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Here are mine!
Trigger a warning if
(1)The shipping address is different to the credit card address
(2)Is it an international order
(3)International shipping address
(4)If the order is from X country (Have a table to which it references against a country with a severity
1 = relatively safe
2 = cautious Need to verify name and address before shipping
3 Verify user by phone and also ensure money is in the account using other methods
apart from cheque and CC)
4= Nigeria (Just do not ship!)
What other triggers can people think of?
Obviously the more triggers that an order produces the more careful one would have to be
1)large dollar amount
2)want express shipping
3)Purchase of certain high risk, easily re-saleable products
4)ship to certain high risk cities (in U.S.): Miami
5)ship to address of freight forwarders (get a file of them)
By the way, I certainly wouldn't reject all orders with different ship and bill addresses. My main cc is billed to my business but stuff is often shipped to my home. (or visa versa in some cases)
Multiple orders from the same IP with different information should raise a flag. Multiple orders with the same ship to but different bill-to and/or credit cards should raise a flag.
Watch for order "velocity" also -- repeated attempts to place an order from a given IP address within "x" minutes should raise a flag.
Orders placed from an IP address not in the same country as the bill-to or ship-to should raise a flag (you'll need the ability to determine country from IP address - search the web and you'll find ways to do that).
Note that with IP address flagging, you'll have problems with AOL customers - every page hit from AOL can come from a different address even though it's the same customer.
An e-mail address with a free provider (yahoo, msn, etc.) should raise a flag.
Require a phone number with all orders. An order where the area code doesn't match the same area as the bill-to should raise a flag.
Require CVV for all orders. That eliminates a lot of fraud right there.
Require AVS match for all orders. Easier to fake than CVV but still will filter a good deal of fraud.
Dont' know if this can be done automatically though as I call the issuing bank on every order over $250 and, so far (7 years), haven't shipped a fraudulent order.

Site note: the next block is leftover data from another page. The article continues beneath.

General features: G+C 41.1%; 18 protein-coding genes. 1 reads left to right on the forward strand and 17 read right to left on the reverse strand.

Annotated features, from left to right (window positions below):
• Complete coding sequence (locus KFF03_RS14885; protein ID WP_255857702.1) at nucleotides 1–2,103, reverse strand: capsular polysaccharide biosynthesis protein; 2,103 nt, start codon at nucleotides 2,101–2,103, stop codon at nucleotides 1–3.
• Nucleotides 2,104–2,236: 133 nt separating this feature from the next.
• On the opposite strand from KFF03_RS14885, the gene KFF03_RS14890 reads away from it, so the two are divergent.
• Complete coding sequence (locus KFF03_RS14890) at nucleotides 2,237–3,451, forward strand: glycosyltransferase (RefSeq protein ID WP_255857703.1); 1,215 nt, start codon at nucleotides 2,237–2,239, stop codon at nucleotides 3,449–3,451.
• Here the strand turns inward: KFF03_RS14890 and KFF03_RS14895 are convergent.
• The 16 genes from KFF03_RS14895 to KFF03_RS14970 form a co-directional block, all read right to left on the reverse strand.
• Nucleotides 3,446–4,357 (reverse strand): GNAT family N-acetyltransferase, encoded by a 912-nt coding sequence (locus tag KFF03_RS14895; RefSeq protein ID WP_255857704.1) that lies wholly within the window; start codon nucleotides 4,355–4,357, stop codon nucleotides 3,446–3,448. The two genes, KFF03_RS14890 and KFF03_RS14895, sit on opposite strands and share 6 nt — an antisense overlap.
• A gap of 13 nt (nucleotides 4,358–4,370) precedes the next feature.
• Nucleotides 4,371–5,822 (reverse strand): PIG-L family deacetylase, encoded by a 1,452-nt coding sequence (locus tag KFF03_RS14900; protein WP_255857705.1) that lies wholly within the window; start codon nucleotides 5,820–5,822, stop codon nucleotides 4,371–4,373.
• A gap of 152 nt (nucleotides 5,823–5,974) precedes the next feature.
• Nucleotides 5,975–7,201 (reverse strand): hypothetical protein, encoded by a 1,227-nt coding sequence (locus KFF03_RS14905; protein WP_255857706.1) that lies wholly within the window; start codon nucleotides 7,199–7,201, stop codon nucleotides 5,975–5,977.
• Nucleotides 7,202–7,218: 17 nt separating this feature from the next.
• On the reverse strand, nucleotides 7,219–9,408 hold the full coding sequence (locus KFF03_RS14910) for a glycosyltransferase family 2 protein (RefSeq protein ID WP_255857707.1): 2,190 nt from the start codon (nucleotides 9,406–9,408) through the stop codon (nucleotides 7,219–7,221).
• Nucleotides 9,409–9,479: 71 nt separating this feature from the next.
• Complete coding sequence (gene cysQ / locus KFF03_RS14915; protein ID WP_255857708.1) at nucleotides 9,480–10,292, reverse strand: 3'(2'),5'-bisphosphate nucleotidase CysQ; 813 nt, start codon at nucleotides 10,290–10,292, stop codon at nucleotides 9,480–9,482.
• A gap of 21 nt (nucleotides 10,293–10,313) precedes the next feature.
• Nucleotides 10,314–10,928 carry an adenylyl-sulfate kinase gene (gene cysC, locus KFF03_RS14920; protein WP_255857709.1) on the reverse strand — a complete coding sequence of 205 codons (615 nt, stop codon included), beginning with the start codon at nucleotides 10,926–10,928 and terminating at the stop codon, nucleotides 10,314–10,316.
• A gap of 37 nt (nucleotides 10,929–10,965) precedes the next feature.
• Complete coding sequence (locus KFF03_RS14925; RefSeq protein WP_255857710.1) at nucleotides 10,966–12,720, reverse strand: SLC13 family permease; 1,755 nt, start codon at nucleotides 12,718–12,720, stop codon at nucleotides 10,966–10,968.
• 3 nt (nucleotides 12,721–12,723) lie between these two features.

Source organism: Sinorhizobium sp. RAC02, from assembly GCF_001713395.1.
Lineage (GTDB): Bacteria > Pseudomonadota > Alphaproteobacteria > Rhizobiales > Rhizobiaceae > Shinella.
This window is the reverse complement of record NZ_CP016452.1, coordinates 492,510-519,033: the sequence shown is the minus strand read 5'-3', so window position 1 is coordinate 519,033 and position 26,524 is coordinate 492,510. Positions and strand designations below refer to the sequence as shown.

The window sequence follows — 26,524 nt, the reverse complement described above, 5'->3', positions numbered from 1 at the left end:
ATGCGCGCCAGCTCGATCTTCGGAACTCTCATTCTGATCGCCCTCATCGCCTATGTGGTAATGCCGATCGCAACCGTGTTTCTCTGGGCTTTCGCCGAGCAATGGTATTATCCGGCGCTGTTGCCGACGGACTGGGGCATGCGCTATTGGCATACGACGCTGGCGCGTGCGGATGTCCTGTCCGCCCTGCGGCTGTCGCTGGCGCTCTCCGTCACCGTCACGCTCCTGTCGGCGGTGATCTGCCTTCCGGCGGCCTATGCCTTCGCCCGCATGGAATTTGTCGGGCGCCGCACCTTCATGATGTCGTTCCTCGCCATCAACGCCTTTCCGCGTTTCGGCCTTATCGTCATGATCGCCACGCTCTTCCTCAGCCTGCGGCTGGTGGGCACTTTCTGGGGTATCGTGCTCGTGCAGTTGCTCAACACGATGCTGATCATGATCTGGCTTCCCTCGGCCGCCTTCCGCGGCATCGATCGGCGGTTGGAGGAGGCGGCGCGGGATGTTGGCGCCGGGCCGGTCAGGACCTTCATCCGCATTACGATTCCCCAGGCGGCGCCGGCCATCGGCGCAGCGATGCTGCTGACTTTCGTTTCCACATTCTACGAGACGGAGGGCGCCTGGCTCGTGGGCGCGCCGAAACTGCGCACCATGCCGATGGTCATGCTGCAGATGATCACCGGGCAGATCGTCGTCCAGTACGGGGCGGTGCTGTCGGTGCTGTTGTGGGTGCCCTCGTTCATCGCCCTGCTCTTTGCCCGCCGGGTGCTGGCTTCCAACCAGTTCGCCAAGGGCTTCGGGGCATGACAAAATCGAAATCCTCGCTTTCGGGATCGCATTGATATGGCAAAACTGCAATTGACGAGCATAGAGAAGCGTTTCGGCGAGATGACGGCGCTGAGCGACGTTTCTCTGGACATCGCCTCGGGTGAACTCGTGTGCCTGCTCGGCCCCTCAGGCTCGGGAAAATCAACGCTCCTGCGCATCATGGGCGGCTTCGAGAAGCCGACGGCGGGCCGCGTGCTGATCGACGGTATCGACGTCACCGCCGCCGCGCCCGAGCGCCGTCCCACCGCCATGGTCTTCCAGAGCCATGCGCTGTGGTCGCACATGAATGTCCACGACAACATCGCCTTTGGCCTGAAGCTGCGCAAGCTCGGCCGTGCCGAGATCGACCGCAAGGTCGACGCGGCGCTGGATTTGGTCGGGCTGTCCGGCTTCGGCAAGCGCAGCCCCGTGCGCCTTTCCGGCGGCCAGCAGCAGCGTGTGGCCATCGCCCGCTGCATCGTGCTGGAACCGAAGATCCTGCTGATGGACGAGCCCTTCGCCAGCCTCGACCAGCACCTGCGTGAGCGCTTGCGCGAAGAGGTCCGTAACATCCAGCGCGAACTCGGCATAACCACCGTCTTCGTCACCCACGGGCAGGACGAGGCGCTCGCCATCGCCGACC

Goes without saying, just dump all those Nigerian orders that just love your stuff and can't "wait" to get it ASAP.
two triggers I use is to search the previous orders to see if email address was used before but with a different name. I also search previous orders to see if cc number was used before with a different name.
For Discover cards, we call their authorization and verification line.
The billing address fails, decline the order. Cheaper than a chargeback.
If it is overseas - decline it, no way to go after people just doing a chargeback because.
Those are the basic rules. The only time I ever got burnt was for a $1300 item. Everything checked out. I even called the credit card company and verified it wasn't a hot card. Shipped the item and then got a chargeback months later. It turns out a fella from FL stole an old timers credit card statement from TN and had everything changed including the billing. From there he went nuts.
Other than that we have been extremely lucky with chargebacks. And on the chargebacks we do get that are from legit people and we have indeed shipped the items, we send them right to collections with chargeback fees. I got so sick of taking the chargebacks and losing the fees, collections was the only way to go.
I've never really had a fraud problem through that route. A lot has to do with the nature of your products.
If it isn't something that has a ready resale market, you should see less fraud. I would say that jewelry, electronics and that sort of easily fencable item are a whole different animal.